“Sorry, closed for business.” That sign hung on doors of national laboratories when the US government shut down. What that meant for one Antarctic researcher: her critically important work was left out in the cold.
So just what do we lose when public funds for science fade? The tools for answering big questions about our universe for one, says a NASA scientist … while one of this year’s Nobel Prize winners fears that it is driving our young researchers to pursue their work overseas.
Yet one scientist says public funding isn’t even necessary; privatizing science would be more productive.
Plus, an award-winning public-private research project changes the way we use GPS … and a BBC reporter on the fate of international projects when Americans hang up their lab coats.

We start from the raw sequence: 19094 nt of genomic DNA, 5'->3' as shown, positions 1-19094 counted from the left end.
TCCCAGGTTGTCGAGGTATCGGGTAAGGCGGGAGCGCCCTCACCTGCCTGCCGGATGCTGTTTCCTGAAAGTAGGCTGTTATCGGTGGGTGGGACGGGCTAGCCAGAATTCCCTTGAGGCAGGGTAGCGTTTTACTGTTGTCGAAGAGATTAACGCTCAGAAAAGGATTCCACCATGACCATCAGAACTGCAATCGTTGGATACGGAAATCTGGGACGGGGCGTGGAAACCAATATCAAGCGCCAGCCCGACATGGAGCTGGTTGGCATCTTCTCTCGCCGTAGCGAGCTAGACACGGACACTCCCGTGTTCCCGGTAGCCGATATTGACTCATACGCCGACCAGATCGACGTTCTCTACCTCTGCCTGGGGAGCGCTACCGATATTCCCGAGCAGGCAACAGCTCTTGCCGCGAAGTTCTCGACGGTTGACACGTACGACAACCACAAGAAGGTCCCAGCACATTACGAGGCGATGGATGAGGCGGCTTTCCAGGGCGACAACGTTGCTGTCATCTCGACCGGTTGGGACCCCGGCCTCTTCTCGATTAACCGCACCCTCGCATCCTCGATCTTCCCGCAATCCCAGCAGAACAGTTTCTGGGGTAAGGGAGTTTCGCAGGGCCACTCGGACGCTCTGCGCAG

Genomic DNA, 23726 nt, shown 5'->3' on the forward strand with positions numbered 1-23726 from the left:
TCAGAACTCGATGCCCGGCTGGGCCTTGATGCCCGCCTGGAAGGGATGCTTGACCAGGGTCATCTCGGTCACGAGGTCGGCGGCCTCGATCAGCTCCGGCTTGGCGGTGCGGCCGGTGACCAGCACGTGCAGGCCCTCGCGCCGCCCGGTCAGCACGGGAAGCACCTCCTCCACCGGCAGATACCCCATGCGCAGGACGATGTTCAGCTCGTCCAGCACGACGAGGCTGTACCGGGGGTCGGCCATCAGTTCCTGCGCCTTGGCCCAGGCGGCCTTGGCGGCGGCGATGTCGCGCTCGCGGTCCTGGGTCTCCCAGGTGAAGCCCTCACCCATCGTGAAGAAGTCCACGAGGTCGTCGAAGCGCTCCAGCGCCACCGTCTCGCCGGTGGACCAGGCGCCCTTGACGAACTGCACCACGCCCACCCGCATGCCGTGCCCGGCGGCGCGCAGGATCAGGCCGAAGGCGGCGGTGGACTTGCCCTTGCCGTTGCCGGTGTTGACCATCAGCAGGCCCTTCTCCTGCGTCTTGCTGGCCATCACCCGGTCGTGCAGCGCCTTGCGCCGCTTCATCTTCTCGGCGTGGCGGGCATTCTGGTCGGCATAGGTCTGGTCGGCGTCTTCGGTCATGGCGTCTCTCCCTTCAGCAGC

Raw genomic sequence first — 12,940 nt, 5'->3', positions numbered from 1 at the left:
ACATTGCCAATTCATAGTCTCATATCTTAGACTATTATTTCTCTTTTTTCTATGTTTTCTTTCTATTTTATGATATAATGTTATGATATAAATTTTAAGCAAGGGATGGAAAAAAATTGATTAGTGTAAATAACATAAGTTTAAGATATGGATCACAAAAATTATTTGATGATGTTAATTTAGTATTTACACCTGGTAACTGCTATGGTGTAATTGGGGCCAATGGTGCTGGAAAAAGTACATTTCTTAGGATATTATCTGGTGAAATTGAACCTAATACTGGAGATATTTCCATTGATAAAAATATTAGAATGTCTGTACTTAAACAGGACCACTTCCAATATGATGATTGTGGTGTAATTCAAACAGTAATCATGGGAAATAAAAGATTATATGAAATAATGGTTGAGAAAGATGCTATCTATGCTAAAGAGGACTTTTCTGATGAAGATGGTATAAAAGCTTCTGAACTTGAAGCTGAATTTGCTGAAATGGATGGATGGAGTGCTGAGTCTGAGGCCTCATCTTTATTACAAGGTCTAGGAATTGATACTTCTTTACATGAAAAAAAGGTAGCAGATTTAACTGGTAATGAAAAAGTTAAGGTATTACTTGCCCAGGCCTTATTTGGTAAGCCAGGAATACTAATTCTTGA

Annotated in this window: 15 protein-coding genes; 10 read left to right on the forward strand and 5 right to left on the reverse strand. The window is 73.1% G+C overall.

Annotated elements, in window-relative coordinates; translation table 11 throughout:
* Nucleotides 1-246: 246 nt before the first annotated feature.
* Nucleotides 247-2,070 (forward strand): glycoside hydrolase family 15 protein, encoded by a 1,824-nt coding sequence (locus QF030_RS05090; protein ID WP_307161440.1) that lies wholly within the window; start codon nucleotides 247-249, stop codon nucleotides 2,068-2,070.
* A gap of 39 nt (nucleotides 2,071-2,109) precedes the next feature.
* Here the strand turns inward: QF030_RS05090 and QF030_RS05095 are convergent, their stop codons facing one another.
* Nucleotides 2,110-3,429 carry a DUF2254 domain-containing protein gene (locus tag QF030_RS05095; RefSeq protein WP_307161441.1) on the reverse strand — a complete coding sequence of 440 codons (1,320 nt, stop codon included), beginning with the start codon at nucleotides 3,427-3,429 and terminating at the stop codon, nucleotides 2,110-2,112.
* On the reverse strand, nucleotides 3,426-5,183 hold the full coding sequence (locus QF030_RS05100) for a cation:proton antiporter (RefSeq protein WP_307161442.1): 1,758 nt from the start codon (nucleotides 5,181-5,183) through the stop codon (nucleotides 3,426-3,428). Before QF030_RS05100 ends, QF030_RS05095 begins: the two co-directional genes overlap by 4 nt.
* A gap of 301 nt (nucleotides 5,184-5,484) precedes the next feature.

Jill Mikucki – WISSARD principal investigator and a microbiologist at the University of Tennessee
Max Bernstein – Lead for research at NASA’s Science Mission Directorate
James Rothman – Professor and chairman of the department of cell biology at Yale University, recipient of the 2013 Nobel Prize in Medicine
Alexandre Bayen – Civil engineer and computer scientist, University of California, Berkeley
Pat Michaels – Director for the Study of Science at the Cato Institute
Roland Pease – BBC science reporter
Descripción en español
This episode was tagged with: biology cells climate change policy technology astrobiology engineering physics